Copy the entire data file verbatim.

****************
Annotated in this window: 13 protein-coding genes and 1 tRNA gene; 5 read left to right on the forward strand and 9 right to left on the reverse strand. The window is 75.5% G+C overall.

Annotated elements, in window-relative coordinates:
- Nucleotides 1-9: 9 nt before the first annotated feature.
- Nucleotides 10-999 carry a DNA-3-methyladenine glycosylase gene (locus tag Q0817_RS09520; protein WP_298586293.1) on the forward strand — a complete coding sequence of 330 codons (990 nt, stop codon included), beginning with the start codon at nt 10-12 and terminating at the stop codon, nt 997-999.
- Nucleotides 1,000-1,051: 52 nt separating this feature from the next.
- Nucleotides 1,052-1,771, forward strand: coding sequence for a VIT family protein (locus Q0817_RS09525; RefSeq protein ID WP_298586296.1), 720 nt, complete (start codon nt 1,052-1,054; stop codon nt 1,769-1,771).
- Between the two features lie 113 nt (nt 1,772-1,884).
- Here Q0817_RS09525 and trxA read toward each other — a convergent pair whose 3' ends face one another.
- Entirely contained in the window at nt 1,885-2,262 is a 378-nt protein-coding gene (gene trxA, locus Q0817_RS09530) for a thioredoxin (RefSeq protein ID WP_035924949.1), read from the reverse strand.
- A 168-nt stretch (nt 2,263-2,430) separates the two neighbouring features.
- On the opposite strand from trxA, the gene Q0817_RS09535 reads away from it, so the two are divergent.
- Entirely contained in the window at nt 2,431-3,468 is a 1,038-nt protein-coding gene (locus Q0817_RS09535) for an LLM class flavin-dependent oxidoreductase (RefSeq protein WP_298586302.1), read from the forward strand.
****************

Annotated in this window: 13 protein-coding genes and 1 tRNA gene; 5 read left to right on the forward strand and 9 right to left on the reverse strand. The window is 75.5% G+C overall.

Annotated elements, in window-relative coordinates:
- Nucleotides 1-9: 9 nt before the first annotated feature.
- Nucleotides 10-999 carry a DNA-3-methyladenine glycosylase gene (locus tag Q0817_RS09520; protein WP_298586293.1) on the forward strand — a complete coding sequence of 330 codons (990 nt, stop codon included), beginning with the start codon at nt 10-12 and terminating at the stop codon, nt 997-999.
- Nucleotides 1,000-1,051: 52 nt separating this feature from the next.
- Nucleotides 1,052-1,771, forward strand: coding sequence for a VIT family protein (locus Q0817_RS09525; RefSeq protein ID WP_298586296.1), 720 nt, complete (start codon nt 1,052-1,054; stop codon nt 1,769-1,771).
- Between the two features lie 113 nt (nt 1,772-1,884).
- Here Q0817_RS09525 and trxA read toward each other — a convergent pair whose 3' ends face one another.
- Entirely contained in the window at nt 1,885-2,262 is a 378-nt protein-coding gene (gene trxA, locus Q0817_RS09530) for a thioredoxin (RefSeq protein ID WP_035924949.1), read from the reverse strand.
- A 168-nt stretch (nt 2,263-2,430) separates the two neighbouring features.
- On the opposite strand from trxA, the gene Q0817_RS09535 reads away from it, so the two are divergent.
- Entirely contained in the window at nt 2,431-3,468 is a 1,038-nt protein-coding gene (locus Q0817_RS09535) for an LLM class flavin-dependent oxidoreductase (RefSeq protein WP_298586302.1), read from the forward strand.